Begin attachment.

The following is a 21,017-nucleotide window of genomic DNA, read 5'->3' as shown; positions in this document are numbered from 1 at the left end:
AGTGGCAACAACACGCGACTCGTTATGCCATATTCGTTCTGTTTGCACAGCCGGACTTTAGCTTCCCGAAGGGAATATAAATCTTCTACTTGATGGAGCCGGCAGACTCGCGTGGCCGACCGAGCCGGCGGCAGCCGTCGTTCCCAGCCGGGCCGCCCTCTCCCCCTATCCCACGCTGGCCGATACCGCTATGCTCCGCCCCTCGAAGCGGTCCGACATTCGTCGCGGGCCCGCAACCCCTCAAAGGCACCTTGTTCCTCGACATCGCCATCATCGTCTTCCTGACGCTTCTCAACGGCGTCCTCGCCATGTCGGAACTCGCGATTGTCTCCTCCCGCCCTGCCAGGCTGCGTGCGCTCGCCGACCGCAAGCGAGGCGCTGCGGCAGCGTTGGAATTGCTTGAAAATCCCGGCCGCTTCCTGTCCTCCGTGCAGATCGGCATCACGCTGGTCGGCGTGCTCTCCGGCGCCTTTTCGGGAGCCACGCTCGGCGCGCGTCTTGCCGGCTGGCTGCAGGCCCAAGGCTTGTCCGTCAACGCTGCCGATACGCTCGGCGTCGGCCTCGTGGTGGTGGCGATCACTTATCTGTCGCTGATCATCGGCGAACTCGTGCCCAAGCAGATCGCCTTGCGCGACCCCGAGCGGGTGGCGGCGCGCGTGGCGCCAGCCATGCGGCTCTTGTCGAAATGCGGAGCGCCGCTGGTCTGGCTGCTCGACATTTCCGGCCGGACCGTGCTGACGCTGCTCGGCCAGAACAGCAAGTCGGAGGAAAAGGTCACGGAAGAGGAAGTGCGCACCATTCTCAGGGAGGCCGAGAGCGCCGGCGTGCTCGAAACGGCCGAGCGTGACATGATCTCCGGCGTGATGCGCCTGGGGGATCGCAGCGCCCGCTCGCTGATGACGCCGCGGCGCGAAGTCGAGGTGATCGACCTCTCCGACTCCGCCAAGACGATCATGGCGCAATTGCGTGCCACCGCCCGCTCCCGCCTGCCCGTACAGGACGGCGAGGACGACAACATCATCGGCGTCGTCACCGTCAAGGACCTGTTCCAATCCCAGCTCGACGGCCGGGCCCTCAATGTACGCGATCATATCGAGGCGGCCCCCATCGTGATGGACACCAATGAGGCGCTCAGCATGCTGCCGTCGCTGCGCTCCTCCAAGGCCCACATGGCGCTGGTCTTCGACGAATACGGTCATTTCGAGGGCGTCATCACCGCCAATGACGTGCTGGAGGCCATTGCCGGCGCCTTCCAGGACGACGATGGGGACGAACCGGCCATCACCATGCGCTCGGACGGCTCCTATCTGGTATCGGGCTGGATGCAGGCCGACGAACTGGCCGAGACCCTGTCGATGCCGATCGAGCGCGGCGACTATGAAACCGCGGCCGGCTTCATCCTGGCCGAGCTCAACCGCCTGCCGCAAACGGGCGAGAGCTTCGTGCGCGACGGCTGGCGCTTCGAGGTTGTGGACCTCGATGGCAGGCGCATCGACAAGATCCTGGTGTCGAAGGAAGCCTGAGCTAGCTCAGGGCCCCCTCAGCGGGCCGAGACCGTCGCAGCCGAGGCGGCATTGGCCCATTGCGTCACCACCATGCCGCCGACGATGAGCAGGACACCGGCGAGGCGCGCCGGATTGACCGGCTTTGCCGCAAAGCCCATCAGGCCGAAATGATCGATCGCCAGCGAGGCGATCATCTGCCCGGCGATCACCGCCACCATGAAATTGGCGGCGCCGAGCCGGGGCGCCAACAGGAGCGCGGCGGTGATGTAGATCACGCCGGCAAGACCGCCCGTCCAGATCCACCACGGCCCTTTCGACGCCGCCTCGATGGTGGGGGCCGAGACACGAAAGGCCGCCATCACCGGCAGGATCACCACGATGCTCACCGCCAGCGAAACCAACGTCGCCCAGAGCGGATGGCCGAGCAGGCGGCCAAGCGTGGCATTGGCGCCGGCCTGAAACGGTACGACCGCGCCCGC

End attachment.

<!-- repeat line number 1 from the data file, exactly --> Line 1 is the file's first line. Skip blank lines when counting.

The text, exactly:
The following is a 21,017-nucleotide window of genomic DNA, read 5'->3' as shown; positions in this document are numbered from 1 at the left end: